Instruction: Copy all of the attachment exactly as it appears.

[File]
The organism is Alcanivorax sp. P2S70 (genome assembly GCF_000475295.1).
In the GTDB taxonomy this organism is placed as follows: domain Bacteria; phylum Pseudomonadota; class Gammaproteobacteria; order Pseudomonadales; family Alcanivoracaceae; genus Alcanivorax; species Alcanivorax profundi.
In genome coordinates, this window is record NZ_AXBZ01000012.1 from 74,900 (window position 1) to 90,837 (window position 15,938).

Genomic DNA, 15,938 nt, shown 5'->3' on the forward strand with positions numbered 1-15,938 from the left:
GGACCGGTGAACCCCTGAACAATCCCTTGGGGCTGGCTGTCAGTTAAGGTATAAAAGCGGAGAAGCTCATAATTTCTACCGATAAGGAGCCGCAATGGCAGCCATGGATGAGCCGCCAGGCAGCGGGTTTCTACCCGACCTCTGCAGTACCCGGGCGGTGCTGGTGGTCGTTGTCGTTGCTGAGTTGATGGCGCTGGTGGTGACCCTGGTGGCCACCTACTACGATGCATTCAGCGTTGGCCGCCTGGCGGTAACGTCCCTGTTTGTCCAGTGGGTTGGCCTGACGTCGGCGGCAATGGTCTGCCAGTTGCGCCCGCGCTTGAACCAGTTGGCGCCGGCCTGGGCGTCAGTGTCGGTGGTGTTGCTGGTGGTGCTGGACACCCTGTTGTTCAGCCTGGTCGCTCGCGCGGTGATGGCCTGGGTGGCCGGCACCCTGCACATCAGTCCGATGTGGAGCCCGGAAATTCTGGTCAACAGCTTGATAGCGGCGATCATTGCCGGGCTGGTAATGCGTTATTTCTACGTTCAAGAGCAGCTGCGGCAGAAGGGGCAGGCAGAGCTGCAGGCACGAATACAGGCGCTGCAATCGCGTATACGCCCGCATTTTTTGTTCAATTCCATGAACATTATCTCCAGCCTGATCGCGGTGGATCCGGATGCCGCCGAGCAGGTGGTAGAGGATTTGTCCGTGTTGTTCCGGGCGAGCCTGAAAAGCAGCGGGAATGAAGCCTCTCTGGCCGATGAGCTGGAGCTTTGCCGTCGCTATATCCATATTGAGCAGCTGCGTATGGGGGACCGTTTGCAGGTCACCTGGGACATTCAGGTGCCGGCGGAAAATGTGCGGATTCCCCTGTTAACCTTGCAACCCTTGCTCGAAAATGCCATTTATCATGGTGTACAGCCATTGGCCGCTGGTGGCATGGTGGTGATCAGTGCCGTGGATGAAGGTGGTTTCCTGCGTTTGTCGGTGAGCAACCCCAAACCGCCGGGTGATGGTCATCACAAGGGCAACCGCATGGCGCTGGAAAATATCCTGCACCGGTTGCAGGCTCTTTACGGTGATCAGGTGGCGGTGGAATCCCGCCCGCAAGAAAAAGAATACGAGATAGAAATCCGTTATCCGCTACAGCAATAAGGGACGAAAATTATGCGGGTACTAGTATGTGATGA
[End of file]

The organism is Alcanivorax sp. P2S70 (genome assembly GCF_000475295.1).
In the GTDB taxonomy this organism is placed as follows: domain Bacteria; phylum Pseudomonadota; class Gammaproteobacteria; order Pseudomonadales; family Alcanivoracaceae; genus Alcanivorax; species Alcanivorax profundi.
In genome coordinates, this window is record NZ_AXBZ01000012.1 from 74,900 (window position 1) to 90,837 (window position 15,938).

Genomic DNA, 15,938 nt, shown 5'->3' on the forward strand with positions numbered 1-15,938 from the left:
GGACCGGTGAACCCCTGAACAATCCCTTGGGGCTGGCTGTCAGTTAAGGTATAAAAGCGGAGAAGCTCATAATTTCTACCGATAAGGAGCCGCAATGGCAGCCATGGATGAGCCGCCAGGCAGCGGGTTTCTACCCGACCTCTGCAGTACCCGGGCGGTGCTGGTGGTCGTTGTCGTTGCTGAGTTGATGGCGCTGGTGGTGACCCTGGTGGCCACCTACTACGATGCATTCAGCGTTGGCCGCCTGGCGGTAACGTCCCTGTTTGTCCAGTGGGTTGGCCTGACGTCGGCGGCAATGGTCTGCCAGTTGCGCCCGCGCTTGAACCAGTTGGCGCCGGCCTGGGCGTCAGTGTCGGTGGTGTTGCTGGTGGTGCTGGACACCCTGTTGTTCAGCCTGGTCGCTCGCGCGGTGATGGCCTGGGTGGCCGGCACCCTGCACATCAGTCCGATGTGGAGCCCGGAAATTCTGGTCAACAGCTTGATAGCGGCGATCATTGCCGGGCTGGTAATGCGTTATTTCTACGTTCAAGAGCAGCTGCGGCAGAAGGGGCAGGCAGAGCTGCAGGCACGAATACAGGCGCTGCAATCGCGTATACGCCCGCATTTTTTGTTCAATTCCATGAACATTATCTCCAGCCTGATCGCGGTGGATCCGGATGCCGCCGAGCAGGTGGTAGAGGATTTGTCCGTGTTGTTCCGGGCGAGCCTGAAAAGCAGCGGGAATGAAGCCTCTCTGGCCGATGAGCTGGAGCTTTGCCGTCGCTATATCCATATTGAGCAGCTGCGTATGGGGGACCGTTTGCAGGTCACCTGGGACATTCAGGTGCCGGCGGAAAATGTGCGGATTCCCCTGTTAACCTTGCAACCCTTGCTCGAAAATGCCATTTATCATGGTGTACAGCCATTGGCCGCTGGTGGCATGGTGGTGATCAGTGCCGTGGATGAAGGTGGTTTCCTGCGTTTGTCGGTGAGCAACCCCAAACCGCCGGGTGATGGTCATCACAAGGGCAACCGCATGGCGCTGGAAAATATCCTGCACCGGTTGCAGGCTCTTTACGGTGATCAGGTGGCGGTGGAATCCCGCCCGCAAGAAAAAGAATACGAGATAGAAATCCGTTATCCGCTACAGCAATAAGGGACGAAAATTATGCGGGTACTAGTATGTGATGA